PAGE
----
PHILADELPHIA – A large randomized clinical trial of an emergency department (ED)-based program aimed at reducing incidents of excessive drinking and partner violence in women did not result in significant improvements in either risk factor, according to a new study from researchers at the Perelman School of Medicine at the University of Pennsylvania. Contrary to previous studies which found brief interventions in the ED setting to be effective for reducing alcohol consumption to safe levels and preventing subsequent injury among patients with hazardous drinking, the new study did not find a positive result among women drinkers involved in abusive relationships. Results are available in the August 4th issue of JAMA.
“Concerns have been raised that brief motivational interventions for heavy drinking are less effective in women and in victims of violence; our results support those concerns,” said lead author Karin Rhodes, MD, director of the Center of Emergency Care Policy & Research in the department of Emergency Medicine at Penn. “Hopefully our results will serve as a catalyst for further testing to see if a more intensive version of the intervention, provided in a different setting, for a longer period of time might be effective. Relationship violence and heavy drinking are two risk factors that commonly occur together, and have highly negative consequences for individuals, as well as their families and communities. We have to keep working on solutions to these problems.”
For the program to be assessed as having had a positive effect, those who participated in the intervention would have achieved statistically better results on the variables being measured than those who did not receive the intervention. However, similar to other research with women who are involved in violent and abusive relationships, the new study – which involved 20-30 minute motivational intervention sessions, delivered by master’s-level therapists with a follow-up phone call – found that both excessive drinking (defined as greater than or equal to four drinks per day) and incidents of partner violence (as either a victim or perpetrator) declined in both the intervention group that received the program and a control group whose members just received referrals to social service resources.
Specifically, twelve weeks after the intervention, the number of women with any episodes of past-week partner violence declined from 57 percent to 43 percent in the intervention group, and from 63 percent to 41 percent in the control group. Past-week heavy drinking decreased from 51 percent to 43 percent in the intervention group, and from 46 percent to 41 percent in the control group.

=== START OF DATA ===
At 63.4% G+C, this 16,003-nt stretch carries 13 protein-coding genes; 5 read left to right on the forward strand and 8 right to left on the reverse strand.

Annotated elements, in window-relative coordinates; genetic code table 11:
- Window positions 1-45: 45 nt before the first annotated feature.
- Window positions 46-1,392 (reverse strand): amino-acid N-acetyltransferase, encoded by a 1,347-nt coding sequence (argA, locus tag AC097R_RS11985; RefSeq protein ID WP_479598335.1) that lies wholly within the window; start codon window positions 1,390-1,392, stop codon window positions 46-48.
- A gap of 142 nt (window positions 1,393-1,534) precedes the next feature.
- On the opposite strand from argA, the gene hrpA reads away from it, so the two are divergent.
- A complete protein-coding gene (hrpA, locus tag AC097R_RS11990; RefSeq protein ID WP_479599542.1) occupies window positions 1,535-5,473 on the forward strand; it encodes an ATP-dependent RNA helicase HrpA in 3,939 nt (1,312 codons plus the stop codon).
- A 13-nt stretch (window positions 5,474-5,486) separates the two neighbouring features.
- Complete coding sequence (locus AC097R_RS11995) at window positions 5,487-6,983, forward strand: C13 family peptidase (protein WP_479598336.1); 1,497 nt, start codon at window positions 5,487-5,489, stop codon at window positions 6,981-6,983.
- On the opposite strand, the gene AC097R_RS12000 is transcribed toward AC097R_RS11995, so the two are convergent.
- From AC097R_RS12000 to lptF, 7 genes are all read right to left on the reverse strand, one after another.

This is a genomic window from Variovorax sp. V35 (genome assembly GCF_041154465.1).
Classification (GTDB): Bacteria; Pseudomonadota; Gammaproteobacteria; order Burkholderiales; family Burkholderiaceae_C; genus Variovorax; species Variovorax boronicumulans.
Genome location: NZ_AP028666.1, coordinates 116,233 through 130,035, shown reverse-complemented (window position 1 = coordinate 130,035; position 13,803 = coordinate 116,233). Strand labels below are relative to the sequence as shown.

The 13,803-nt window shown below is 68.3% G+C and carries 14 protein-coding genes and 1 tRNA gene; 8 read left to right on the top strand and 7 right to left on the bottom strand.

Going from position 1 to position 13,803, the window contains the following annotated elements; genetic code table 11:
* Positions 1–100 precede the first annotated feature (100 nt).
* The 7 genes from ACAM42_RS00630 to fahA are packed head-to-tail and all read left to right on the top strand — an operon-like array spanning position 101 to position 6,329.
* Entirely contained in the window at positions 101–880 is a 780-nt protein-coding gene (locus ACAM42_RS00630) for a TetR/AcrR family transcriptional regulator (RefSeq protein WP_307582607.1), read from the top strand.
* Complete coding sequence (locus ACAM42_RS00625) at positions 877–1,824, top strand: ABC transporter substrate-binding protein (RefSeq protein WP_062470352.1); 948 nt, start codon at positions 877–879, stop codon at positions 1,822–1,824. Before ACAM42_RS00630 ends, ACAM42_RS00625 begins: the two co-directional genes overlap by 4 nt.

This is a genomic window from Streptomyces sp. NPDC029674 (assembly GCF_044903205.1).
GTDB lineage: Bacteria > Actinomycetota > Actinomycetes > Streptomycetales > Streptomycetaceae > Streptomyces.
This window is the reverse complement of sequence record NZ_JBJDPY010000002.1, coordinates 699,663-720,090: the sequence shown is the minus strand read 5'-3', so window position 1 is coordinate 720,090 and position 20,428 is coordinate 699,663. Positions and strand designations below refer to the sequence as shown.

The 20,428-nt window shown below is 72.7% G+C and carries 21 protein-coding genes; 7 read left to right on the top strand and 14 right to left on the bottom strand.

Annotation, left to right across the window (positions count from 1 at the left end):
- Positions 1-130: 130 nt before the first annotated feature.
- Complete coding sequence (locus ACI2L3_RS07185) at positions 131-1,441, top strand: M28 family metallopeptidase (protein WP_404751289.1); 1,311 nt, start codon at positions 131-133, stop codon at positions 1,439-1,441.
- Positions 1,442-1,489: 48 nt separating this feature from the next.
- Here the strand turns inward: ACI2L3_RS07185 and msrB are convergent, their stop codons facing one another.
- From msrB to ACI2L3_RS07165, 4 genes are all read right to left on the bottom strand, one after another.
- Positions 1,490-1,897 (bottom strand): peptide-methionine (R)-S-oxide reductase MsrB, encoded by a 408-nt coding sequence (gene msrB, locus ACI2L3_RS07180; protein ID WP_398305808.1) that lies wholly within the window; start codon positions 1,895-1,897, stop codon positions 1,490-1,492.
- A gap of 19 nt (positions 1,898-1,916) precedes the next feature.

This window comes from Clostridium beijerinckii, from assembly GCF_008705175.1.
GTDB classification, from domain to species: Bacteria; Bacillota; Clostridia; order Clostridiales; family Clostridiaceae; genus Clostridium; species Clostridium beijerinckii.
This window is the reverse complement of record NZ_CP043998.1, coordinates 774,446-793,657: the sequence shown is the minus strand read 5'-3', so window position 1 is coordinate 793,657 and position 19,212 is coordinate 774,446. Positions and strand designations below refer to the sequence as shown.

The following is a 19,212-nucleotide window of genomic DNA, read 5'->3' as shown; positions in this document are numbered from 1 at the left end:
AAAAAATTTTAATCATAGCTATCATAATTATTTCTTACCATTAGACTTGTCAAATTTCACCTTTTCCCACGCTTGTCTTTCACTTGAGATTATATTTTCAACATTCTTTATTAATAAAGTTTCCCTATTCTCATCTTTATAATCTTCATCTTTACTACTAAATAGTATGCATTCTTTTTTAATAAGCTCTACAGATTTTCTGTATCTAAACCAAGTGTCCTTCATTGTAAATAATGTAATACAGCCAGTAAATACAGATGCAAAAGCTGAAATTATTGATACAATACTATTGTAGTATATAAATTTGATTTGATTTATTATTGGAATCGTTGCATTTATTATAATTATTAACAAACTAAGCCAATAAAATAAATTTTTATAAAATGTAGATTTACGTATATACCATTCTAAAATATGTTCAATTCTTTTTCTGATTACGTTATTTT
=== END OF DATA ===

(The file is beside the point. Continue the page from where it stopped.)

The study also found that over time, both victimization and perpetration of partner violence and days of heavy drinking decreased significantly across intervention and control groups alike. At 12 months after the enrolling in the study, over 45 percent of women reported no incidents of partner violence in the previous three months and 22 percent had reduced their alcohol consumption to safe drinking levels. However, there was no evidence that these outcomes were influenced by the intervention. Nor was there any evidence that frequent assessments served as an intervention compared to baseline screening and referral alone.
The all-Penn team of researchers found that 86 percent of study participants were also assessed as clinically depressed, the majority lived at or below the poverty level, 43 percent had histories of childhood sexual abuse, and 40 percent had post-traumatic stress disorder. “Clearly the population we studied had a very difficult set of psychosocial problems,” said Rhodes. “Broadening the intervention to address multiple co-occurring risk factors in the context of violence exposure may require a more in-depth and longer approach than can be feasibly provided in an ED setting.”
In addition to Rhodes, other Penn co-authors are Melissa Rodgers (project manager at the Center for Emergency Care Policy & Research), Marilyn Sommers, Alexandra Hanlon, and Jesse Chittams from the Penn School of Nursing, Andrea Doyle from Penn’s School of Social Policy and Practice, Elizabeth Datner from the department of Emergency Medicine, and senior author, Paul Crits-Christoph, from the department of Psychiatry.
Penn Medicine is one of the world’s leading academic medical centers, dedicated to the related missions of medical education, biomedical research, and excellence in patient care. Penn Medicine consists of the Raymond and Ruth Perelman School of Medicine at the University of Pennsylvania (founded in 1765 as the nation’s first medical school) and the University of Pennsylvania Health System, which together form a $4.9 billion enterprise.
The Perelman School of Medicine has been ranked among the top five medical schools in the United States for the past 17 years, according to U.S. News & World Report’s survey of research-oriented medical schools. The School is consistently among the nation’s top recipients of funding from the National Institutes of Health, with $409 million awarded in the 2014 fiscal year.
The University of Pennsylvania Health System’s patient care facilities include: The Hospital of the University of Pennsylvania — recognized as one of the nation’s top “Honor Roll” hospitals by U.S. News & World Report; Penn Presbyterian Medical Center; Chester County Hospital; Penn Wissahickon Hospice; and Pennsylvania Hospital — the nation’s first hospital, founded in 1751. Additional affiliated inpatient care facilities and services throughout the Philadelphia region include Chestnut Hill Hospital and Good Shepherd Penn Partners, a partnership between Good Shepherd Rehabilitation Network and Penn Medicine.
Penn Medicine is committed to improving lives and health through a variety of community-based programs and activities. In fiscal year 2014, Penn Medicine provided $771 million to benefit our community.